What I find I end up doing is making sure different tones have quite different "outlines", so my darker colour and lighter colour end up almost touching at a couple of points while the midtone acts kind of like large-scale AA on the sides. I'm sure I've explained that poorly, so here's an example:

(banded version exaggerated)

see how the shape of the red-orage blob is different from the mid orange blob is different from the yellow orange blob:


The principle of avoiding band shapes is promising in the abstract, but the arm example demonstrates that defining shapes with correct lighting is vastly more important than banding and banding avoidance.
The "banded" version has a more rounded and better looking shoulder, a pillowshaded but reasonably shaped biceps, and a strangely lit but rounded forearm, while the "better" version has stronger and harsher lights (due to the lightest orange clusters being much larger with the darkest orange clusters remaining about the same), abnormally flat biceps and forearm (as if pressed against glass), and the same incoherent light sources.

When the size of banding-related clusters is comparable to the size of the depicted objects, they simply cannot be altered in such arbitrary ways: working at the single pixel level is required to reduce banding without butchering shapes.

Offline Facet

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Re: Preventing banding while shading

Reply #6 on: July 29, 2013, 04:48:18 pm
Yeah, changing the shape of the bands is changing the form; the larger the midtone buffer between light and shade, the more rounded the form. It is something I make a compromise with as well though.

I made another diagram here for one of Charlieton's pieces with the idea of minimising unnecessary/confusing shading by laying down light as simply as possible (light/dark) and adding shades only as needed to round out lights or carve in darks.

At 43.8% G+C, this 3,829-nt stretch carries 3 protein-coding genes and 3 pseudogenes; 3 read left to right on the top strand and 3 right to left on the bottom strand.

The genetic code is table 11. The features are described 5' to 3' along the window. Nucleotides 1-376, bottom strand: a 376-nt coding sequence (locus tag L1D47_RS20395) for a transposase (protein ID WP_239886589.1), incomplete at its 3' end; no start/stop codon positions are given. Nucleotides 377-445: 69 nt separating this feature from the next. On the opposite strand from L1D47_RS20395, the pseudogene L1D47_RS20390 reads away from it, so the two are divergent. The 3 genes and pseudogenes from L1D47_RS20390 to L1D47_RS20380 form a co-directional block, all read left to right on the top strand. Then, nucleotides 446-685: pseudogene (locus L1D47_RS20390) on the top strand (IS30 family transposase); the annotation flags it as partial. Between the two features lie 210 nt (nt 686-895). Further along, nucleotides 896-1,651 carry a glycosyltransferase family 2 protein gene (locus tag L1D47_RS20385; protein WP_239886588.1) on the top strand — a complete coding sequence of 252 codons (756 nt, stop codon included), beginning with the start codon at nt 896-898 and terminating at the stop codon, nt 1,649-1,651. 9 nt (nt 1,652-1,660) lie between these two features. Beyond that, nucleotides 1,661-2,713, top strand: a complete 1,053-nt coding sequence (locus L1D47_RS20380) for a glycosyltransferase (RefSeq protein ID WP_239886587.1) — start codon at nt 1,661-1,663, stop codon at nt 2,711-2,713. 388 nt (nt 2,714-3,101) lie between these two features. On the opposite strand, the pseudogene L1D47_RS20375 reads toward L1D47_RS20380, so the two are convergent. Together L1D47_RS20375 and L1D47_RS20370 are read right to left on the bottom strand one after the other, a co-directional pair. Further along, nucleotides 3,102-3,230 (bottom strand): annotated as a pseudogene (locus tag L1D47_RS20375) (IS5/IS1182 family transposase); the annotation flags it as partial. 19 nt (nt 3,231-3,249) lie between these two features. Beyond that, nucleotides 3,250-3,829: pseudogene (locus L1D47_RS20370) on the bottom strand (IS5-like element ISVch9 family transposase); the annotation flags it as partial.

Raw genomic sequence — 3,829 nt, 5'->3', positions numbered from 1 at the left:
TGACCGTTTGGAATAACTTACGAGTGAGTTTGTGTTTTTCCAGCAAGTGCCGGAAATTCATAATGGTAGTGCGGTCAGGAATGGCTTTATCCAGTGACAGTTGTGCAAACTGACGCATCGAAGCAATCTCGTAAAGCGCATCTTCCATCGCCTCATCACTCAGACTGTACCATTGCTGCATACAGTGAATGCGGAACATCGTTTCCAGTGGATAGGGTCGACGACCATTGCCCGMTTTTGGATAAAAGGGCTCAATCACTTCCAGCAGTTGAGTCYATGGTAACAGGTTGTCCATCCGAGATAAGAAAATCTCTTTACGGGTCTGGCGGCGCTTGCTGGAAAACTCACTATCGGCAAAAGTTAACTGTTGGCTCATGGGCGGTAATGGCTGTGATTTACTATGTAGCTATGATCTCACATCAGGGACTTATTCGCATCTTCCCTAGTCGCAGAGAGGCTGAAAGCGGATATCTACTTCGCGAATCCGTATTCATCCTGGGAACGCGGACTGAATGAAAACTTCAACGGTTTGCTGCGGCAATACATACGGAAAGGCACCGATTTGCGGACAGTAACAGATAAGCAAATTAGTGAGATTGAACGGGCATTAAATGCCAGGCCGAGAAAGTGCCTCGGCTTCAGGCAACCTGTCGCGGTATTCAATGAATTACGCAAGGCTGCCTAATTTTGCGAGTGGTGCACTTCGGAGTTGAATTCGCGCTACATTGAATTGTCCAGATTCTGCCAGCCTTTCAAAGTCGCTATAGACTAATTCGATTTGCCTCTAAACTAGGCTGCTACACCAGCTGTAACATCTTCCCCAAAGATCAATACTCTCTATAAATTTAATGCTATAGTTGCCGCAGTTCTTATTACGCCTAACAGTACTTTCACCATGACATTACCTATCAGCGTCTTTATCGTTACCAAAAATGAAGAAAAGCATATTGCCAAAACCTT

Edit: actually, more to the point are you thinking about edges much? maybe the issue is that you're just adding shades because they're available and not to better describe the form.
« Last Edit: July 29, 2013, 05:06:37 pm by Facet »

Offline CytricAcid

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Re: Preventing banding while shading

Reply #7 on: July 29, 2013, 07:24:50 pm
I've been trying to think in more of putting down absolutes then adding midtones, yes. I find it rather hard to do though when working with animals than with humans, and since I like to draw dragons, I'm often stuck on adding shades to my drawing to portray a rounded form without it banding, especially on head shapes and the body.
that being said, i'm a bit confused on thinking of edges. What do you mean? I do agree that i try to add shades just because they're there, but I feel that when I don't, my shading often looks rather flat.

Offline Facet

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Re: Preventing banding while shading

Reply #8 on: July 29, 2013, 09:39:10 pm
If the lighting is accurate it should feel dimensional with the minimum of shades, severely limited palletes are a great way to practice.
 
By edges I just mean the abruptness of the transition from one colour to another; it's an important part of painting and there's tons of stuff to read on this if you search for it. Harder being less transition, softer more.
 
The most fundamental consideration is the curvature of form though; how abrupt is the plane change = how abrupt your edge should be; sounds self evident but it's easy enough to default to rendering everything alike if not kept in mind. By extension the edges of cast shadows are usually harder (because they're flat) but soften with distance from source.

Probably the simplest way to avoid obvious bands is just to vary the spacing of your values (giving them irregular range) and/or shading; notice I used a wider band in my corner examples in place of more shades like a sort of 'low poly' curve interpretation, not sure why this wasn't mentioned last time actually :lol:.



Edit: that right-hand bit of the diagram/bumf wasn't very clear. fixt better
« Last Edit: July 31, 2013, 10:52:25 pm by Facet »

Offline PixelPiledriver

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Re: Preventing banding while shading

Reply #9 on: July 30, 2013, 12:34:07 am
You're using mostly overlapping shapes.
Try interlocking shapes and opposing directions.







« Last Edit: July 30, 2013, 05:42:26 am by PixelPiledriver »